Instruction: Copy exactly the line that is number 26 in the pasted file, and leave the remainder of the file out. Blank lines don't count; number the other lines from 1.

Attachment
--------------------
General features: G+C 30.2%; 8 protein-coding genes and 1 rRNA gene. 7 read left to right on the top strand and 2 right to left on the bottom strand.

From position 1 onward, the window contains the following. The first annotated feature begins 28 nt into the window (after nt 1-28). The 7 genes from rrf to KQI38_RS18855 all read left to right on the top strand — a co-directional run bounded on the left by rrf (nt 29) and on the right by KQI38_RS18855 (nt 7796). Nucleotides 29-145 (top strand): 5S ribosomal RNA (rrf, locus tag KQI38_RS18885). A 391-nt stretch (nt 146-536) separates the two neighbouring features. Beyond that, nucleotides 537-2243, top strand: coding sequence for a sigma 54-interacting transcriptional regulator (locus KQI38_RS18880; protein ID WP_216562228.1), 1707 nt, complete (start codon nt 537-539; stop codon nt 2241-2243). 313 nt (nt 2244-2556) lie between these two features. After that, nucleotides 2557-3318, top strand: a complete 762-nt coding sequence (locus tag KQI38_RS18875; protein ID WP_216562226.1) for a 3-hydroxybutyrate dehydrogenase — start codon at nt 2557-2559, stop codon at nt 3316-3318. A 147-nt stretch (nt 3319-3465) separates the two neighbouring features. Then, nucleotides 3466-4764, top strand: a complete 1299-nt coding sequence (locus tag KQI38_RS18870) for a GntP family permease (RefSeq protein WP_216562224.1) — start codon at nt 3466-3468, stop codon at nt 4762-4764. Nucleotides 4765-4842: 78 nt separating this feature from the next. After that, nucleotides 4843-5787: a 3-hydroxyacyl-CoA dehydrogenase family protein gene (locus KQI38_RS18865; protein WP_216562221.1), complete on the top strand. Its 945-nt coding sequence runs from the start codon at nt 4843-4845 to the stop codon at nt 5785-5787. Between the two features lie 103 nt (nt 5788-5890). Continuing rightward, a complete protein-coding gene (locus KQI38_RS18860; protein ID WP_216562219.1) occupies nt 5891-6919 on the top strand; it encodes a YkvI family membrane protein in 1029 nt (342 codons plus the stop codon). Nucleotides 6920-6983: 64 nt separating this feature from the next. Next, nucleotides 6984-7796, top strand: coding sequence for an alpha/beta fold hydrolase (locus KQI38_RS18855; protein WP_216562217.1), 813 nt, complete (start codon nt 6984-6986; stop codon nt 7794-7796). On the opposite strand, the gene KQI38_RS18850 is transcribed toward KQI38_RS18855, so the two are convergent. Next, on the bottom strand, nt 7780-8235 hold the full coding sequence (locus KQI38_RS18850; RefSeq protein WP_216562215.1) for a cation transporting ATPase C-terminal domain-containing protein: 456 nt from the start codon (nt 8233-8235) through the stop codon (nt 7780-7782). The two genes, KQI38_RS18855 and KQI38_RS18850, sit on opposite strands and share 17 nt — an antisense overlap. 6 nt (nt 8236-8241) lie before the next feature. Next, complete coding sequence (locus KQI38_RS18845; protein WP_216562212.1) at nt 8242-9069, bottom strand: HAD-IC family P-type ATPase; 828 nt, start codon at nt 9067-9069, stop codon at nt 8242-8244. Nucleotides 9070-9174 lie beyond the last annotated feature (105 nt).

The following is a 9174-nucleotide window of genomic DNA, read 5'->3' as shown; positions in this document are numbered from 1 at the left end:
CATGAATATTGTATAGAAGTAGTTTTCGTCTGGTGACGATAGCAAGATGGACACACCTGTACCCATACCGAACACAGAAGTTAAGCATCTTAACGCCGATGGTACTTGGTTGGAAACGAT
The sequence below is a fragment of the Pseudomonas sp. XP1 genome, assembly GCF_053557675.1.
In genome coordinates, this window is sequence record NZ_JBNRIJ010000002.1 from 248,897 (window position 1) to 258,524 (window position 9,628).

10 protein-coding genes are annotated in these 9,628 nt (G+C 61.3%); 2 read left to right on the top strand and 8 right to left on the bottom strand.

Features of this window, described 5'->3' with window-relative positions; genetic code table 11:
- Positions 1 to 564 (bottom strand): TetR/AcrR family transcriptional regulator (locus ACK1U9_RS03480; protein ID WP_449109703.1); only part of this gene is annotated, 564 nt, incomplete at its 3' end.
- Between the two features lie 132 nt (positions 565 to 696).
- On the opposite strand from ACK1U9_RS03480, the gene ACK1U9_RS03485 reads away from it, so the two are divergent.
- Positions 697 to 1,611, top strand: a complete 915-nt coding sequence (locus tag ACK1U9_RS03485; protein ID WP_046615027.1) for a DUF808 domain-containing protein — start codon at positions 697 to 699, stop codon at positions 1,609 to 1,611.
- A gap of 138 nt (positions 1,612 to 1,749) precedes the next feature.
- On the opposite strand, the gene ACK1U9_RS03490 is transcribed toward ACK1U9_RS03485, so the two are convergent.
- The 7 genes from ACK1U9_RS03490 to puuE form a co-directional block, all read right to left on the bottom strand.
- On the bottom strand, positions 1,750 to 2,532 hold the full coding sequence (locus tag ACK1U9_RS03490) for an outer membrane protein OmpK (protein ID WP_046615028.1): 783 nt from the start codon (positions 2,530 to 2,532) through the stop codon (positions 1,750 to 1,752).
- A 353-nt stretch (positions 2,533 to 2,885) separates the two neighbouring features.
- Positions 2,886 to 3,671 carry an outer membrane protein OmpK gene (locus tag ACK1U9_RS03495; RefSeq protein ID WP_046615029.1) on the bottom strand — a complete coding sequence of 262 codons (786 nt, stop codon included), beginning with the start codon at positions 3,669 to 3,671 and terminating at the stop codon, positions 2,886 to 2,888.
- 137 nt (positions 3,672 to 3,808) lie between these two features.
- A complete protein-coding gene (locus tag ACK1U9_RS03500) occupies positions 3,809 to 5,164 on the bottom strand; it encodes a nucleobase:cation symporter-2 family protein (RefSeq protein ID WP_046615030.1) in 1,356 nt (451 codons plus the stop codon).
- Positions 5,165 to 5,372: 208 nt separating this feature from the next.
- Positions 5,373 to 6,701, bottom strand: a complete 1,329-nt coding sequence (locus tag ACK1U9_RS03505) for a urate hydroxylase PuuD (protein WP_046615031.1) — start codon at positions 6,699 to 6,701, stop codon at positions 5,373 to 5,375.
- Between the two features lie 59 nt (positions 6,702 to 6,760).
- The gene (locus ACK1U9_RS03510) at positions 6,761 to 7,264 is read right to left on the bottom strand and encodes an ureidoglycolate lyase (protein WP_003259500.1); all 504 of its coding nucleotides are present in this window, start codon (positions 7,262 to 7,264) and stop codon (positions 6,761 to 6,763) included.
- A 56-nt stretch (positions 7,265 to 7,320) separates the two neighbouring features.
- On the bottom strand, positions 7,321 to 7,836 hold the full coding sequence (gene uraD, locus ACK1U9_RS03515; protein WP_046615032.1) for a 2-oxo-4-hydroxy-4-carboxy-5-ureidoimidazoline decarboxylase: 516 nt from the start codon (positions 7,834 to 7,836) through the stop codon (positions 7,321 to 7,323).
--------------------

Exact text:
- On the bottom strand, positions 7,321 to 7,836 hold the full coding sequence (gene uraD, locus ACK1U9_RS03515; protein WP_046615032.1) for a 2-oxo-4-hydroxy-4-carboxy-5-ureidoimidazoline decarboxylase: 516 nt from the start codon (positions 7,834 to 7,836) through the stop codon (positions 7,321 to 7,323).